| Sawatch finisher
Holy Cross (9/12/09)
Half Moon Trailhead: 4:45am
Half Moon Trailhead: 1:00pm
My Sawatch finisher. As Roach mentions, this is a tough one day hike. To me the toughest part was the north ridge coming around to the west for the final push to the summit. That ridge seemed to go on forever, and it seemed at least half the time, it was talus/boulder hopping. Tough on the way up and down.
Given the odd things that have happened, this trip probably more than most, I was turning around and noting my descent path. I had also studied the maps/photos to see where I could go wrong, and where to go if I did. Based on those views, and my own descent path, I can see how people get into trouble. It is easily avoidable if, on the way down, you stay on the ridge proper until you get back into the grass.
I left Denver Friday afternoon, planning to sleep in the car at the trailhead and get an early start. I arrived at the trailhead around 7pm; there were several hikers gearing up for a walk into Cross Creek as well as SAR folks (they said they were up there for work, but wouldn't say more).
The next morning, I started from the car about 4:45am and began walking with the headlamp. The trail up to Half Moon Pass was a little slower than expected; the initial trail on the other side of the pass was a gentle descent for maybe a half mile or so. I wasn't thinking about this on the way down, but it's noticeable on the way back.
Once on the switchbacks, the descent to the creek went quick. There are many trail segments (to campsites I guess) near the creek, but I followed what appeared to be the straightest and largest segments, and soon reached the creek. Once you see the creek, turn left as the trail appears to continue on parallel to it.
On the other side, and up the hill the trail is initially easy, with quite a few cairns to reassure. Up some switchbacks bring you to the top of the cliffy area and almost out of tree line.
The hike up to the ridge was fairly quick, then it seems that you are on the ridge forever. Some trail; in other places cairns want to lead you a bit to the right of the ridge. It may have taken me an hour to follow along the ridge to the corner. All along the ridge, the summit looked deceptively close.
Near the corner, looking up at the summit
By this point, the weather was getting worse, windy and spitting a bit of snow. There was nothing that I didn't feel I could descend, but was a bit concerned with route finding if visibility dropped.
After turning the corner, I stayed pretty close to the east edge on the way up. There was quite a bit of trail, but there were cairns farther to the right.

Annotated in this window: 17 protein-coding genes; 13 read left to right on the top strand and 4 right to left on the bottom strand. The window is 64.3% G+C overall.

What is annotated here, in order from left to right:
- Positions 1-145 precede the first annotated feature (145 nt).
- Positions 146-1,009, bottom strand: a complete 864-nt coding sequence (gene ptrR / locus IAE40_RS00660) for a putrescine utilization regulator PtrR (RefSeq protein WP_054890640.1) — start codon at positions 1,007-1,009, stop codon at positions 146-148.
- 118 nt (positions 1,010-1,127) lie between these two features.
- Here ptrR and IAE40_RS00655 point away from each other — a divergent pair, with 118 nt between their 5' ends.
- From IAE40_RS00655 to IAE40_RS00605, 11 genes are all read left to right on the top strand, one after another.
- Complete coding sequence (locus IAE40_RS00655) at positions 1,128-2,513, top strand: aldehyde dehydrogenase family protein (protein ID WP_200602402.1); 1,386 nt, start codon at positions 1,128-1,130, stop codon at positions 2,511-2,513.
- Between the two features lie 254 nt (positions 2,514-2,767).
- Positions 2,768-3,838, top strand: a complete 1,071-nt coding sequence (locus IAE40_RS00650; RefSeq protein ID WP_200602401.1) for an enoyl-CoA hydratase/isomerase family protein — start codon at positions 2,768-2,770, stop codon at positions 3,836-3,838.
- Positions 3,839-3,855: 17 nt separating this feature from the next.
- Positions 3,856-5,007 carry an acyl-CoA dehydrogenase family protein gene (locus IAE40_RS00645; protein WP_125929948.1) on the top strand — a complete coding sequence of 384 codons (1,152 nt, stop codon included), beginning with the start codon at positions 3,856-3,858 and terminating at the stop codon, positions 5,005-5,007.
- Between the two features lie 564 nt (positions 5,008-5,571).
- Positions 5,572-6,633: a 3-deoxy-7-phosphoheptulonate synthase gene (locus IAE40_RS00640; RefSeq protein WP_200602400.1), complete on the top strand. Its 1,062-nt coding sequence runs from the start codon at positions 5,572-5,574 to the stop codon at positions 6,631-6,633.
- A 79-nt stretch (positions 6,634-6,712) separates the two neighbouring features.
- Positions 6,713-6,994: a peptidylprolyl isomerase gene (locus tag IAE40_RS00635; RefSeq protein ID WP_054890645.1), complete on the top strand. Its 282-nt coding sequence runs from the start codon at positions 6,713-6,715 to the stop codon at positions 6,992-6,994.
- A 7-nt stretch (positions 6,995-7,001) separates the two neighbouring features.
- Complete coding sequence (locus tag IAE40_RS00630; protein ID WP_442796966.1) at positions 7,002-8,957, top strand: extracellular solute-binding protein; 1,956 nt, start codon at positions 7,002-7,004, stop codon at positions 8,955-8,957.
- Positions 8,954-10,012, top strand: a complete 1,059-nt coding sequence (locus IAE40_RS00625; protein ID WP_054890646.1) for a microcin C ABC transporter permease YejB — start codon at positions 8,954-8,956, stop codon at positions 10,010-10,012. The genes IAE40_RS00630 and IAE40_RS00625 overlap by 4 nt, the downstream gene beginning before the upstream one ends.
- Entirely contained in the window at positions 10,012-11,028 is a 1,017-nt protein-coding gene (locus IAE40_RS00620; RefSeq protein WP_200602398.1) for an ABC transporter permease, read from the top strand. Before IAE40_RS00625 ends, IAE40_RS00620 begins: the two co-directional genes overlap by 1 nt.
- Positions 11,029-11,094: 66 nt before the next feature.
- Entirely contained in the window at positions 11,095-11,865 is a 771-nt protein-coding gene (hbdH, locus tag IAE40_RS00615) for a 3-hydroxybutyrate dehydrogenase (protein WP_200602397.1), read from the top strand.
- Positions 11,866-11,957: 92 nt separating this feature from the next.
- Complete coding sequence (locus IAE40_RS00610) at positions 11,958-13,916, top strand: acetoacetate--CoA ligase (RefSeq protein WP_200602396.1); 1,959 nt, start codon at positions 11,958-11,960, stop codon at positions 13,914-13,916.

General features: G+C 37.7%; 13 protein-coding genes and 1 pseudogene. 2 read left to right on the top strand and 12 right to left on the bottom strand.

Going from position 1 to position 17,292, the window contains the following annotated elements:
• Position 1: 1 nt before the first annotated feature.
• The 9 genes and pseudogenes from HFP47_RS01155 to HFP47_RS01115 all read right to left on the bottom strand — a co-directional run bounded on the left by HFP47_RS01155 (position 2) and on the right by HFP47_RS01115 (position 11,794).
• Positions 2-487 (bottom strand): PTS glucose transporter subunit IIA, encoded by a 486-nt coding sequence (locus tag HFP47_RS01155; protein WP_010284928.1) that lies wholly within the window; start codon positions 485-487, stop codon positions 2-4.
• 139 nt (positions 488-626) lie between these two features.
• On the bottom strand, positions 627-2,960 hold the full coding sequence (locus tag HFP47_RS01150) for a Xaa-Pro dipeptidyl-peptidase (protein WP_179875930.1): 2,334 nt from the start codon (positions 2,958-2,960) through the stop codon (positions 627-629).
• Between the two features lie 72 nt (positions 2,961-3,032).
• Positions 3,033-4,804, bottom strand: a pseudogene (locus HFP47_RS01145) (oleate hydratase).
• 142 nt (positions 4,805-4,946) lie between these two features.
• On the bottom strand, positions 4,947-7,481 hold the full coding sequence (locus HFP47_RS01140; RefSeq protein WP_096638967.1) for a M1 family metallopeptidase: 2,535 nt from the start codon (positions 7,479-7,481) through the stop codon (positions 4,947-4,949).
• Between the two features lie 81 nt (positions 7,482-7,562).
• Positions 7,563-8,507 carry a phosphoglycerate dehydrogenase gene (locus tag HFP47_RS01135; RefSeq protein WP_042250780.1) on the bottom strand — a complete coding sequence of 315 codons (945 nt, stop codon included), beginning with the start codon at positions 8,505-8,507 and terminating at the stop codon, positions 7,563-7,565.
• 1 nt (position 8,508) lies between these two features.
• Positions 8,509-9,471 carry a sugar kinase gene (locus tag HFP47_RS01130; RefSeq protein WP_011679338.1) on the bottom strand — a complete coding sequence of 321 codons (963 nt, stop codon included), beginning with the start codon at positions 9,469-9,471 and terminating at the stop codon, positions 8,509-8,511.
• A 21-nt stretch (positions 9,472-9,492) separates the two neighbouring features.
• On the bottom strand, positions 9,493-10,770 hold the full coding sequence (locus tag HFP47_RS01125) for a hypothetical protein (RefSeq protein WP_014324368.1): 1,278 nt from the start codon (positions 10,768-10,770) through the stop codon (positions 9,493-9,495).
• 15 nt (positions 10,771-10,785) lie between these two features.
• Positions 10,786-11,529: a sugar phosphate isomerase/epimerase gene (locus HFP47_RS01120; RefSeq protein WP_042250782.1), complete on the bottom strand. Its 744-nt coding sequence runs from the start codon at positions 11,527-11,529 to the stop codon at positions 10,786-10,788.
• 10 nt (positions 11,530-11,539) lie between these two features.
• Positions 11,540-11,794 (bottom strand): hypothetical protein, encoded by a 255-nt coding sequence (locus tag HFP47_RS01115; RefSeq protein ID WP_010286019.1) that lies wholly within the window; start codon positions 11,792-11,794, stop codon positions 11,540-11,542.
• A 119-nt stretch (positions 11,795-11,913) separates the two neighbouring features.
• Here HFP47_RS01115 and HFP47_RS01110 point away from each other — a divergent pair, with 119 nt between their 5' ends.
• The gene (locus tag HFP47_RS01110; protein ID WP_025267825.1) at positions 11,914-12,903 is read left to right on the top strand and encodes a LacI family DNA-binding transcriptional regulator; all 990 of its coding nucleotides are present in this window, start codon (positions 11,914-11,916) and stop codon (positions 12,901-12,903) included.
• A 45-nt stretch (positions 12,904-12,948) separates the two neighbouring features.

Looking back on the north ridge from near the summit
There were about 6 people on the summit with me, but the weather was deteriorating fast. I didn't stay long.
Looking west from the summit
The way back down from the summit to the ridge went fast. By this time, it was snowing a bit harder.
Coming back across the ridge, it became evident to me how people can get lost. Frequently on the ridge, very good trail segments drop lower and to the left, and they are all cairned well. I took one down that traversed back to the right and rejoined the ridge.
However, I took two others that seemed to go farther down than I wanted, and had to traverse back off trail to the right about 1/8 mile twice to rejoin the ridge. I was a bit concerned, as I was out of site of the ridge, and probably out of shouting distance. A twisted ankle would leave me fairly deserted. After that, I stuck faithfully to the ridge.
Looking down from the ridge, plenty of opportunities to go farther down and left than I wanted.
Note that you will eventually have to drop off the ridge to the left, but it is near or on the grassy area, not much before. (green arrow) I can easily see how one could think they are on the right path, forget about rounding the corner, and drop too far down to the left too early (red arrows). The only good escape would be to follow the blue arrow back to the trail
Coming round the corner, the switchbacks and trail down to the creek were easy enough, but don't look up to see what is ahead.
I was surprised how quickly I gained elevation on the other side of the creek, heading up to the pass. Turning around, there was still quite a bit of weather on the summit.
After coming up the switchbacks, the trail takes a long straight stretch back to the left. I was feeling good until I rounded the corner and saw the rest of the way up to the true pass. Although the trail is gentle, it was still another half mile or so to the top. I had forgotten about this on the way in.
Over the top, the trail down to the car was long and tiring. I was ready to be done. Once you get past the lake, you are almost there.
Back to the trailhead at about 1:00pm. By this time, the solid clouds had broken up, but it looked like what was left could be nasty. I was glad to be done with this one, and glad to be done with the Sawatch.
Thumbnails for uploaded photos (click to open slideshow):